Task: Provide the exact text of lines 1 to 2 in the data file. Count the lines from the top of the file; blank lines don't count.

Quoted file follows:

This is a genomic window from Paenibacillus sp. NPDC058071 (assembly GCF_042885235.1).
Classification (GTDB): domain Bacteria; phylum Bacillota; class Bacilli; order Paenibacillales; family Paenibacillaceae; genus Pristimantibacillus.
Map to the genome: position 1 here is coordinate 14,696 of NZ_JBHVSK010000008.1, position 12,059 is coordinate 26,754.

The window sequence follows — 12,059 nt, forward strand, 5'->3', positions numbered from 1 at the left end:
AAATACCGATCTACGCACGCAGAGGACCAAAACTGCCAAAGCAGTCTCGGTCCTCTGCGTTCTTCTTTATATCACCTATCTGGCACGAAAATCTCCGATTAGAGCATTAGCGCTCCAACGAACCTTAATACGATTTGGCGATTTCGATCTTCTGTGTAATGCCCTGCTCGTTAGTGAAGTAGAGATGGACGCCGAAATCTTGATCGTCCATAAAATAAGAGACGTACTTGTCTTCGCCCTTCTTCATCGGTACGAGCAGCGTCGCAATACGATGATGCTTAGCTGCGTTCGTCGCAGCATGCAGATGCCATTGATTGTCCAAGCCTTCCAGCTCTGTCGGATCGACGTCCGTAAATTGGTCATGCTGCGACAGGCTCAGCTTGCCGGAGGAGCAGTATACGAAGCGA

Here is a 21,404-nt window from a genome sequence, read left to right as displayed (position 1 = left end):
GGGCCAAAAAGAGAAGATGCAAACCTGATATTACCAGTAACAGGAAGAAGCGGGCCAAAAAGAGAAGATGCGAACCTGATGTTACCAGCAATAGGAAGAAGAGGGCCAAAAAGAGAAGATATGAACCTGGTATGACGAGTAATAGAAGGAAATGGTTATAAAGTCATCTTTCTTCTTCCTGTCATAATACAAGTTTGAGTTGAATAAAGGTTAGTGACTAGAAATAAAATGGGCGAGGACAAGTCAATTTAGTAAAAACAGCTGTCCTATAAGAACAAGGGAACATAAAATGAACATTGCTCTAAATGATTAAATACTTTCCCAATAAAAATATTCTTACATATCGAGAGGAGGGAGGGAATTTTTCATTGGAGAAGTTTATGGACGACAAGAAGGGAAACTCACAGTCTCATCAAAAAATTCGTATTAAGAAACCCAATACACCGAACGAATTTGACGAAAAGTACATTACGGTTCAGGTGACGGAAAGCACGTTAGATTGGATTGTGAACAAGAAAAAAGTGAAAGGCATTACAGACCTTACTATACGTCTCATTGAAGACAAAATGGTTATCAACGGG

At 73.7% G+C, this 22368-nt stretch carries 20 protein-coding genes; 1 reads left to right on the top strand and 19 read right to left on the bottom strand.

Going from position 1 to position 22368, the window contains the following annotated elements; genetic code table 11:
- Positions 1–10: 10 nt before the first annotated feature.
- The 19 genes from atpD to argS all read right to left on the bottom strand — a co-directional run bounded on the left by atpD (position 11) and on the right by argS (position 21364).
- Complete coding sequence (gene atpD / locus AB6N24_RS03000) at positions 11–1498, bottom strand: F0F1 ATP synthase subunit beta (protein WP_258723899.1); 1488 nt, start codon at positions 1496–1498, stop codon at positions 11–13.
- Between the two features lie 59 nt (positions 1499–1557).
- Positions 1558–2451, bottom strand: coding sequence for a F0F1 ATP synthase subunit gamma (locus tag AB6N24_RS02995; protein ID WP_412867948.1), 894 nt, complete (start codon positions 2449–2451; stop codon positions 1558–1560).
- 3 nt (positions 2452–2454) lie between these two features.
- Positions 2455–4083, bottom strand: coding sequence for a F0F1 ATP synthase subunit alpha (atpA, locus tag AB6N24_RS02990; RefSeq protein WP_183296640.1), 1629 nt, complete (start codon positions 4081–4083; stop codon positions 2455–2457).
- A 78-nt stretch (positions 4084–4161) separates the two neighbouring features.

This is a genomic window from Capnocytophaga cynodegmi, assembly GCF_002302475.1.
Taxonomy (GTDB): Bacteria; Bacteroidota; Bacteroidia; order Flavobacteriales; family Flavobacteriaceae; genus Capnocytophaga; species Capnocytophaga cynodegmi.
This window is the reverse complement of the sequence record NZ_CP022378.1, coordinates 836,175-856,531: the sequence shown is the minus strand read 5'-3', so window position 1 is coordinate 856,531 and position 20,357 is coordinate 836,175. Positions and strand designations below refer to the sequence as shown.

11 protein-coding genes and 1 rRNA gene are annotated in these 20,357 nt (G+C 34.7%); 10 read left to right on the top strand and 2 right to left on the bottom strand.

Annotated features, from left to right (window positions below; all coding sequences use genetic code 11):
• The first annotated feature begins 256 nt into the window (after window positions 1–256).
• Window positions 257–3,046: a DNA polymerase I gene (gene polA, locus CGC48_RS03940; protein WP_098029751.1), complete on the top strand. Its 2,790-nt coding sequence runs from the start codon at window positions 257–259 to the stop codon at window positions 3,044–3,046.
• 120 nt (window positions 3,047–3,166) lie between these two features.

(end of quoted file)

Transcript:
This is a genomic window from Paenibacillus sp. NPDC058071 (assembly GCF_042885235.1).
Classification (GTDB): domain Bacteria; phylum Bacillota; class Bacilli; order Paenibacillales; family Paenibacillaceae; genus Pristimantibacillus.